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Museo Arqueológico – Archaeological Museum

The Archaeological Museum of Mazatlán, located in a charming late 19th-century Porfirian mansion, has been showcasing the rich pre-Hispanic heritage of the Sinaloa region since its inauguration in 1989.

Initially managed by the Government of Sinaloa, the museum’s oversight transitioned to the National Institute of Anthropology and History (INAH) in 1998. Continuous enhancements have since been made to improve the visitor experience, enrich the collection, and provide more comprehensive exhibits.

The museum houses a robust collection of around 300 artifacts, distributed across four permanent exhibition halls. These exhibits highlight the intricate ceramics of the region, featuring predominantly red, black, and cream-colored pottery.

Particularly notable are the clay human figures, which provide a glimpse into the attire and ornaments of the pre-Hispanic inhabitants. Additionally, the collection includes stone malacates and axes, clay pipes, and obsidian arrows and knives.

The museum also emphasizes the region’s funerary customs and the traditional ballgame known as ulama, with a special focus on a funerary urn containing multiple skeletons symbolizing a return to the womb of Mother Earth and the finely crafted Aztatlán codex vessels, likely originating from present-day Sinaloa.

One of the standout pieces is a ceramic representation of a warrior or priest, prepared for a ritual with a shield and horns, symbols of power in pre-Hispanic Mexico.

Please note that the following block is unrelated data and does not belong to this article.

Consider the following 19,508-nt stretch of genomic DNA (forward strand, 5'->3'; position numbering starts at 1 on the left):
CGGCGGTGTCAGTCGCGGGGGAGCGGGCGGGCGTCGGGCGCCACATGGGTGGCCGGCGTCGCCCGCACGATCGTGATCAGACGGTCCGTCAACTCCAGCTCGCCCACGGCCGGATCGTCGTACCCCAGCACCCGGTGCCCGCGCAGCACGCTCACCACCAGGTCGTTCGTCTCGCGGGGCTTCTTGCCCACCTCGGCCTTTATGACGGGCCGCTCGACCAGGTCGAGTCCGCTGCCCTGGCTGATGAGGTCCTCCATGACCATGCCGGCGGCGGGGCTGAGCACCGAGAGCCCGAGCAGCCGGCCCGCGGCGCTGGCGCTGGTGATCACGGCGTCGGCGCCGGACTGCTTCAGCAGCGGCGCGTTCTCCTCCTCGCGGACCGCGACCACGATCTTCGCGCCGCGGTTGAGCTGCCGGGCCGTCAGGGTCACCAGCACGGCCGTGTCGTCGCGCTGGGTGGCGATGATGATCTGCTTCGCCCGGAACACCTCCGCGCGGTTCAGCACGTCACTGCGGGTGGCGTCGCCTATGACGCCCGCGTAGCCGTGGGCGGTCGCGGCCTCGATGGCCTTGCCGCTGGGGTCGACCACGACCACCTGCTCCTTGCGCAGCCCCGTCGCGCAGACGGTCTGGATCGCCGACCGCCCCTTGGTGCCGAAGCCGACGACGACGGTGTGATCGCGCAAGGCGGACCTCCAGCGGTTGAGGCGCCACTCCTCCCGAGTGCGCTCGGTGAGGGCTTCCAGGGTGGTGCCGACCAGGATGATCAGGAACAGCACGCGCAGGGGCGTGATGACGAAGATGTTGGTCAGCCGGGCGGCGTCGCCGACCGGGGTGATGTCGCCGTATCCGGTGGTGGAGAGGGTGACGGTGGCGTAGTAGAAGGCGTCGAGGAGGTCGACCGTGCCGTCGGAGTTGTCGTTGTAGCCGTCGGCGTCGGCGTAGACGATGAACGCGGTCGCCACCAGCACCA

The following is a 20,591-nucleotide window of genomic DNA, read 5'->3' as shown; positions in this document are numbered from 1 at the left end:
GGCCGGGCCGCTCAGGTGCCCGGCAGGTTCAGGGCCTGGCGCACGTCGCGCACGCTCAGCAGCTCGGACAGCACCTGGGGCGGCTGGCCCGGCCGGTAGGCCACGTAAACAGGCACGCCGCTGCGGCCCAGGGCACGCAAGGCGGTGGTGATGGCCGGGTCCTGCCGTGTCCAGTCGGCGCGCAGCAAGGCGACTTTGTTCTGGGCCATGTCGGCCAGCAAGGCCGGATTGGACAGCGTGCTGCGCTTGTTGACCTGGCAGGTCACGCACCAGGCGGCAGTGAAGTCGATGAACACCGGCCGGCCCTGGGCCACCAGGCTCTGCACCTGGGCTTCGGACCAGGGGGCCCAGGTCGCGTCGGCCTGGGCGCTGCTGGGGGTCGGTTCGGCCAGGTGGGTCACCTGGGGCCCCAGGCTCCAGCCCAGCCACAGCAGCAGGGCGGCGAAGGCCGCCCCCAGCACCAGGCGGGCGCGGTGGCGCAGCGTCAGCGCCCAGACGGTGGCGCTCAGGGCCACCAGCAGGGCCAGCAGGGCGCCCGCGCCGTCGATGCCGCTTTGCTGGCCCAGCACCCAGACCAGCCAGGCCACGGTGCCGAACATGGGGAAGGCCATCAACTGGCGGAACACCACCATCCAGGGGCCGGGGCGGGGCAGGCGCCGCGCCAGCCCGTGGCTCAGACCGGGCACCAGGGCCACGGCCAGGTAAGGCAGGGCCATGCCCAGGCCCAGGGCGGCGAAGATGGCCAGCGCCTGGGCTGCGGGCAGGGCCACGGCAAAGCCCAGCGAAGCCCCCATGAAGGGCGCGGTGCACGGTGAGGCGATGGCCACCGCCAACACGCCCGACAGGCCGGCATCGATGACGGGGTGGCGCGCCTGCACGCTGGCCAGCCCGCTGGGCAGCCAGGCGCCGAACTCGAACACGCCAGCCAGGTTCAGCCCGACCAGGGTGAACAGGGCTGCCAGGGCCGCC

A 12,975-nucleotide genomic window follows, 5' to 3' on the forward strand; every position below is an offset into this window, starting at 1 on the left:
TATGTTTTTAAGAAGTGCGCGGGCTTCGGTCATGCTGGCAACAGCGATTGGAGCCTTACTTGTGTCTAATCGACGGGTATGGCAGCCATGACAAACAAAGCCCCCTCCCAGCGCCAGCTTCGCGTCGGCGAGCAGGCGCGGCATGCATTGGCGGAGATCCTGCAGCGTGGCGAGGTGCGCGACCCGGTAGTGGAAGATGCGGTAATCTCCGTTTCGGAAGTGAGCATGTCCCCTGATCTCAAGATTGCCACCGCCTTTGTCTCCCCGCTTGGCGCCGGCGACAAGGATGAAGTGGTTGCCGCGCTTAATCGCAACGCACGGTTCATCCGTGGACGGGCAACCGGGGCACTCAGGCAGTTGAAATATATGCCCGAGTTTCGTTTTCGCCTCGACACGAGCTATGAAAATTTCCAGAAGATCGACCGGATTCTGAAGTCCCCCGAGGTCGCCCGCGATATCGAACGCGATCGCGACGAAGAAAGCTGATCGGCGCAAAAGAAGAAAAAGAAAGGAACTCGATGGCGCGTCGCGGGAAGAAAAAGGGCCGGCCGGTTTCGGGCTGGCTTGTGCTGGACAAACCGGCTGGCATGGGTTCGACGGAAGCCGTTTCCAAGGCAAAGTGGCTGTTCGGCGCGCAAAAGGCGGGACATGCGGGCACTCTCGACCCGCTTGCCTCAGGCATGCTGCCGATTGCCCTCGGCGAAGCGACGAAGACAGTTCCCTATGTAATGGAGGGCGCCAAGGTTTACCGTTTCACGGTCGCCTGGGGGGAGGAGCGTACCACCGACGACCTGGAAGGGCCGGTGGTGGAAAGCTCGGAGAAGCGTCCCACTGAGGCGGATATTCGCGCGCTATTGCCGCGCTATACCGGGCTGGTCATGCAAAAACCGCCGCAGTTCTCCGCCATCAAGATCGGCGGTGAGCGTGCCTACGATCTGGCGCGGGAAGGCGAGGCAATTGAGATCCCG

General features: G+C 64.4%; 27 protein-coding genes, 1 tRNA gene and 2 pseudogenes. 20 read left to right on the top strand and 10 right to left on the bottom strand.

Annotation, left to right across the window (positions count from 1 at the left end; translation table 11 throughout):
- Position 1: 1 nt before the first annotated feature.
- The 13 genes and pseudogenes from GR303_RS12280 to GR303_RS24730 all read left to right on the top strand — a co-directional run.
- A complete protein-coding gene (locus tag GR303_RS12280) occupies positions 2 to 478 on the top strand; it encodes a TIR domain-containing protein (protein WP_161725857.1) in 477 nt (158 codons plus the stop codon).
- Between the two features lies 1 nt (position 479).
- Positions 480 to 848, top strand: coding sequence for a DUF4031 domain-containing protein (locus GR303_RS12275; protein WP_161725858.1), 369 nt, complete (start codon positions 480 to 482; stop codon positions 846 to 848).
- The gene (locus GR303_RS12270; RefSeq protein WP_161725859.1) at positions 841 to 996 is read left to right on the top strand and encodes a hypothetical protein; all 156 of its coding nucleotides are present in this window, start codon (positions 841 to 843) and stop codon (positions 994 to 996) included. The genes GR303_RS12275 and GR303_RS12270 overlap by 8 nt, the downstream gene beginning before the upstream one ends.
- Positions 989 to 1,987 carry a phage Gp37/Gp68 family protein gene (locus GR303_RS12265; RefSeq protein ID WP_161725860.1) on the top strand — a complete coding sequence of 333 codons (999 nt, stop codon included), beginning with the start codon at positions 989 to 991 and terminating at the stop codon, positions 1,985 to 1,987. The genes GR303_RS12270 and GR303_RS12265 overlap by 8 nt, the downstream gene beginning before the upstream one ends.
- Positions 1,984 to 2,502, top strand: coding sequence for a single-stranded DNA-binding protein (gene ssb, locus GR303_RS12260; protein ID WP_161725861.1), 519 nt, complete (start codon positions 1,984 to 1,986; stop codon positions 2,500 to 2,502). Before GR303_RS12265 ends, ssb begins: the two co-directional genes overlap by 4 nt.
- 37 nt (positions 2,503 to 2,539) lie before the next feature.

Temporary exhibitions are also a significant aspect of the museum, featuring photography, painting, sculpture, and loaned pieces from other collections. This versatility in exhibitions allows for a dynamic and continually evolving display that keeps the museum experience fresh and engaging.

The creation of the museum was largely driven by the efforts of historian and journalist José C. Valadés, whose initiative to endow Mazatlán with a historical and archaeological museum is evident in the impressive collection.

This collection includes important donations, such as those from painter Carmen Parra, which comprise pieces from the shaft tombs of Nayarit and Jalisco, the Comala tradition of Colima, the Tarascan Plateau, the coastal plain of Veracruz, and even artifacts from Teotihuacán and Tenochtitlan.

The museum’s collection is further enriched by discoveries from the Northwestern Archaeological Zone established in 1966 under archaeologist Héctor Gálvez C. His team’s studies unearthed significant archaeological findings in sites across Sinaloa and Nayarit, including Mezcales, Villa Unión, Siqueiros, El Walamo, Chametla, Escuinapa, San Felipe, Tecuala, Las Varas, and Centispac.

One of the notable artifacts from these excavations is a tripod vessel depicting a figure with a face covered in the skin of a sacrificed individual, likely representing the deity Tlazoltéotl, associated with fertility and sexuality, as suggested by the specific style of the ear spools and headdress.

The Archaeological Museum of Mazatlán thus serves as a vital repository of the region’s ancient cultural heritage, offering visitors a comprehensive and immersive glimpse into the pre-Hispanic past of Sinaloa.

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